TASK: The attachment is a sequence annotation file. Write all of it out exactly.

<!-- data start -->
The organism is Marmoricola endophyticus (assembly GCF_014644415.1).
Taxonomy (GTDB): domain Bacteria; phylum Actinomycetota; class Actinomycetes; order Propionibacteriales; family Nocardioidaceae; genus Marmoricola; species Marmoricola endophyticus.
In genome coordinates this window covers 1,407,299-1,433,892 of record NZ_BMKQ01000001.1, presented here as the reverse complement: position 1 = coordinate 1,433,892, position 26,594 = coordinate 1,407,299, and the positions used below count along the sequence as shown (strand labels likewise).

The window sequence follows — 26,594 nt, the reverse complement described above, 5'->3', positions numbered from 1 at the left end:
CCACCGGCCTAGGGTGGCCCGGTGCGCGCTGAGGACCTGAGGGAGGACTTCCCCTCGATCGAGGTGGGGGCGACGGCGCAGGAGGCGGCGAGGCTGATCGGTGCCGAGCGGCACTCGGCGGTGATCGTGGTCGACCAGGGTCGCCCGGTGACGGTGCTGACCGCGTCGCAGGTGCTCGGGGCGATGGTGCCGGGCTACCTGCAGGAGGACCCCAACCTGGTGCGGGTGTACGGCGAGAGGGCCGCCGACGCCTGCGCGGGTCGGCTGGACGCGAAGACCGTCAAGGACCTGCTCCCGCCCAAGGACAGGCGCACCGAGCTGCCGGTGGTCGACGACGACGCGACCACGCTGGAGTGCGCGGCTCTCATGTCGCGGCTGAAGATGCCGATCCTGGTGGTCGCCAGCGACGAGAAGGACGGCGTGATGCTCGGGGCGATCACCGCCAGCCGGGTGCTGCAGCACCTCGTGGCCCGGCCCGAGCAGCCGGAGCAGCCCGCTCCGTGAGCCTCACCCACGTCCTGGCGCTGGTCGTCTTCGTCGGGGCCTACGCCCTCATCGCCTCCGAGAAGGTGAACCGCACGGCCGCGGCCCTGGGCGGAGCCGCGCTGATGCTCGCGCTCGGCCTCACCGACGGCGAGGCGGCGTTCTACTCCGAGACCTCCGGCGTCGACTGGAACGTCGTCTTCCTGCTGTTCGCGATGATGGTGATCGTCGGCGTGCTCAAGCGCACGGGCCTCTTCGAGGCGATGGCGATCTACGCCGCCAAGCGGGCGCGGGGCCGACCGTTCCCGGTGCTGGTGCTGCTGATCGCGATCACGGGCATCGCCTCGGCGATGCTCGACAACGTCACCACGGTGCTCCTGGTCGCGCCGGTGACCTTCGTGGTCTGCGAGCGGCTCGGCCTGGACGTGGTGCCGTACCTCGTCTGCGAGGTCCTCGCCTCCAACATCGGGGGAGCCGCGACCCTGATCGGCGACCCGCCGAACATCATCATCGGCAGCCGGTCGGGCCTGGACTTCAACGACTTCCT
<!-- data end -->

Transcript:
The organism is Marmoricola endophyticus (assembly GCF_014644415.1).
Taxonomy (GTDB): domain Bacteria; phylum Actinomycetota; class Actinomycetes; order Propionibacteriales; family Nocardioidaceae; genus Marmoricola; species Marmoricola endophyticus.
In genome coordinates this window covers 1,407,299-1,433,892 of record NZ_BMKQ01000001.1, presented here as the reverse complement: position 1 = coordinate 1,433,892, position 26,594 = coordinate 1,407,299, and the positions used below count along the sequence as shown (strand labels likewise).

The window sequence follows — 26,594 nt, the reverse complement described above, 5'->3', positions numbered from 1 at the left end:
CCACCGGCCTAGGGTGGCCCGGTGCGCGCTGAGGACCTGAGGGAGGACTTCCCCTCGATCGAGGTGGGGGCGACGGCGCAGGAGGCGGCGAGGCTGATCGGTGCCGAGCGGCACTCGGCGGTGATCGTGGTCGACCAGGGTCGCCCGGTGACGGTGCTGACCGCGTCGCAGGTGCTCGGGGCGATGGTGCCGGGCTACCTGCAGGAGGACCCCAACCTGGTGCGGGTGTACGGCGAGAGGGCCGCCGACGCCTGCGCGGGTCGGCTGGACGCGAAGACCGTCAAGGACCTGCTCCCGCCCAAGGACAGGCGCACCGAGCTGCCGGTGGTCGACGACGACGCGACCACGCTGGAGTGCGCGGCTCTCATGTCGCGGCTGAAGATGCCGATCCTGGTGGTCGCCAGCGACGAGAAGGACGGCGTGATGCTCGGGGCGATCACCGCCAGCCGGGTGCTGCAGCACCTCGTGGCCCGGCCCGAGCAGCCGGAGCAGCCCGCTCCGTGAGCCTCACCCACGTCCTGGCGCTGGTCGTCTTCGTCGGGGCCTACGCCCTCATCGCCTCCGAGAAGGTGAACCGCACGGCCGCGGCCCTGGGCGGAGCCGCGCTGATGCTCGCGCTCGGCCTCACCGACGGCGAGGCGGCGTTCTACTCCGAGACCTCCGGCGTCGACTGGAACGTCGTCTTCCTGCTGTTCGCGATGATGGTGATCGTCGGCGTGCTCAAGCGCACGGGCCTCTTCGAGGCGATGGCGATCTACGCCGCCAAGCGGGCGCGGGGCCGACCGTTCCCGGTGCTGGTGCTGCTGATCGCGATCACGGGCATCGCCTCGGCGATGCTCGACAACGTCACCACGGTGCTCCTGGTCGCGCCGGTGACCTTCGTGGTCTGCGAGCGGCTCGGCCTGGACGTGGTGCCGTACCTCGTCTGCGAGGTCCTCGCCTCCAACATCGGGGGAGCCGCGACCCTGATCGGCGACCCGCCGAACATCATCATCGGCAGCCGGTCGGGCCTGGACTTCAACGACTTCCT